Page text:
Response Post #7: Religious Undertones in “Lord of the Flies”

One of the more interesting things about “Lord of the Flies”, to me, is that it is so layered in its messages. The idea of a group of schoolboys being stranded on an island and slowly giving into their inner ‘evil’ is powerful in many respects, and most readers would consider the notion of children giving into an inner evil disturbing, religious or not.  But when one views the narrative while acknowledging its religious undertones, the story becomes even more interesting in its implications.  In Cindy’s presentation, she referred to two specific motifs in the story that have a prominent effect on the overall narrative: the conch and the pig’s head. Even when someone reads the story without really taking religion into account, it’s fairly simple to understand that the conch represents the civilized person, and the pig’s head, in many ways, represents the darker, more primal urge in man. But this idea of the evilness of man prevailing over a sort of inherit goodness could be read as rather biblical in its connotations of man being unable to prevail over his inner darkness. In fact, the fact that the characters that make up this story are children makes it all the more powerful; while the effect the two items have on the story would arguably be similar even if the characters were full grown adults instead of children, I think it’s important that the characters were children, because it is, in a way, a retelling of the ‘fall of man’. Children are often synonymous with innocence; taking this into account, the idea of the pig’s head being a sort of satanic figure in the story becomes more prominent. The children lose their innocence and embrace their inner darkness; they proceed to stamp out anything that is representative of basic human goodness (Simon) or reason (Piggy). The destruction of the conch is not only significant in it’s symbolization of the boys’ rejection of civilization, but also in its symbolization of of the boys’ rejection of conventional morality. The idea of human primitiveness overcoming any sense of civilization is boosted by the religious idea of human sin being far more powerful than any inherit goodness that people possess.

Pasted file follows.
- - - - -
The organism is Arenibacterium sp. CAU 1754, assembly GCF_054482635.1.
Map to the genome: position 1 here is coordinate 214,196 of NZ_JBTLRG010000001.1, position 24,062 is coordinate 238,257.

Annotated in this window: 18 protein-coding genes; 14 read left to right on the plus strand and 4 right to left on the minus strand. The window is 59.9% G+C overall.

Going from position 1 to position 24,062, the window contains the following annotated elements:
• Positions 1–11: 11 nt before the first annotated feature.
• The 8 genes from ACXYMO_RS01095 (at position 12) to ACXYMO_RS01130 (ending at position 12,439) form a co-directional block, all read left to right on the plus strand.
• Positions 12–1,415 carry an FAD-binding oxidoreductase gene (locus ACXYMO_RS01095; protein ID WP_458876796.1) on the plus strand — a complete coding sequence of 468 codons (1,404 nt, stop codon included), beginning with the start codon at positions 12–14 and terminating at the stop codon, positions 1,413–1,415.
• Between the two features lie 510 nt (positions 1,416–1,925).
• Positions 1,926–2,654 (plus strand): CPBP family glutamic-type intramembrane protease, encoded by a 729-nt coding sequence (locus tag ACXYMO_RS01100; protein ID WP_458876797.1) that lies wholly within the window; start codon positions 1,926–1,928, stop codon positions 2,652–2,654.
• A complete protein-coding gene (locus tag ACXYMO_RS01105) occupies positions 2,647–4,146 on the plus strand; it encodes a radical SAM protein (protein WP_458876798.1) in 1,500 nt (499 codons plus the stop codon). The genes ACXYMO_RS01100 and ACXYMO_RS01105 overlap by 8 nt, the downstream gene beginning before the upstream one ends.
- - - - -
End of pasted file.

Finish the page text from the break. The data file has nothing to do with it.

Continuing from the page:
Just my thoughts.

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